Widgets Magazine

Sociology professor sheds light on reasons for lack of grassroots climate change activism

In a paper in the Annual Review of Political Science, professor of sociology Doug McAdam gives insight into why climate change has not received much grassroots attention in the United States.  By reflecting on 40 years of American movements, he states that for a bottom up climate change movement to gain momentum, people must feel that they are directly and negatively affected by climate change and that they would actually be able to create sizable positive change by joining a movement.

Despite the importance of climate change, it has not received the sort of grassroots support that other political issues have.

McAdam argues that people must feel personally threatened by an issue and hopeful that they have the power to make impact in order to contribute to a grassroots movement. What sets climate change apart from other current immediate political issues is that for many, climate change is a long term threat, but it is not as immediately threatening as other issues such as immigration, racism, sexism or income inequality. McAdam says that political opportunities and constraints, mobilizing structures, and the framing of an issue are the major factors that feed into people feeling strongly threatened and hopeful enough to join a movement.

According to McAdam, political opportunities and constraints depend upon the polarization of our politics and willingness of our leaders.

In an article in Stanford News, McAdam attributes the “lack of grassroots activism on climate change” partly to “increasing gridlock in Congress, making bipartisan action on any issue difficult.

In addition to political opportunities, McAdam argues that strong mobilizing structures are needed for a successful grassroots movement.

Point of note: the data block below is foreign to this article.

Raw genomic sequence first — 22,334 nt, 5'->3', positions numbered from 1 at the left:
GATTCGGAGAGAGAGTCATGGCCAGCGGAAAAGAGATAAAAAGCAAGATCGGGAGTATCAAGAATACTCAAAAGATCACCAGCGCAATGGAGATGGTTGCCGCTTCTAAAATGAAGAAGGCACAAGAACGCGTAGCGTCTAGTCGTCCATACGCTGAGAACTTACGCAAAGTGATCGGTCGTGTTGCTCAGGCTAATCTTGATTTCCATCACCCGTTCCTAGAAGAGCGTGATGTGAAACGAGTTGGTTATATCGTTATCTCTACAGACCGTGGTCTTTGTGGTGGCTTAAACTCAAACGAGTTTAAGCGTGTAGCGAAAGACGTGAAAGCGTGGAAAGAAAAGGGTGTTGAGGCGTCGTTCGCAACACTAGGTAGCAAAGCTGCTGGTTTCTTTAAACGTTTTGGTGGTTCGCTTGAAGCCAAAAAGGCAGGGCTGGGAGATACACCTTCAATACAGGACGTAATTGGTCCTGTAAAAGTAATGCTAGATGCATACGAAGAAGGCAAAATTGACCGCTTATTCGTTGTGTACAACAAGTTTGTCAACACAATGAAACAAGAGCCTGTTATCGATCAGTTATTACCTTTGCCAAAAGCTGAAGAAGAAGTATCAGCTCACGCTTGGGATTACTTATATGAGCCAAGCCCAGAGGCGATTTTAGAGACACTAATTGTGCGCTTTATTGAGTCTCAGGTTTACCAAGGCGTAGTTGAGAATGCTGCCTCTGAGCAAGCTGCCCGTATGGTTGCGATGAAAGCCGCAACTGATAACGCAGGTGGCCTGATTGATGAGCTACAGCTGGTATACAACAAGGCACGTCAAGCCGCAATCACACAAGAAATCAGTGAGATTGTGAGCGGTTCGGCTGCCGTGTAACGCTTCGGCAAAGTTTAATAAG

McAdam calls strong mobilizing structures “collective vehicles through which people initially mobilize and begin to engage in sustained collective action” in his paper. He argues that strong mobilizing structures require resources and sustainable organization.

Lastly, much of framing around climate change relates to how politicians and newsgroups talk about the environment and how people witness the effects of the changing environment in their own lives. Many people might not yet feel climate change as a direct threat to their own personal safety and health which could cause them to believe that it will not be a threat in the future.

“The mistaken extended ‘time horizon’ associated with the issue, reassures many that the impact of climate change is still off in the nebulous future,” he said.

McAdam more specifically examines how oil companies have influenced politicians’ and the public’s stance on climate change. According to him, companies pour money into campaigns which not only manipulate the framing of climate change but also have the possibility of creating more gridlock in government. This leaves potential individuals of movements less threatened and less hopeful of their position to make real impact.

Despite political gridlock, McAdam believes that our current political situation is a possible opportunity for grassroots climate change movements to gain momentum because people feel more threatened than they have in the past.

“As unthinkable as President Trump’s decision to withdraw from the Paris agreement is, it presents a clear opportunity for climate change and other environmental groups to mobilize around the threat to the planet proposed by his actions,” he said.


Contact Lauren Traum laurentraum33 ‘at’ gmail.com.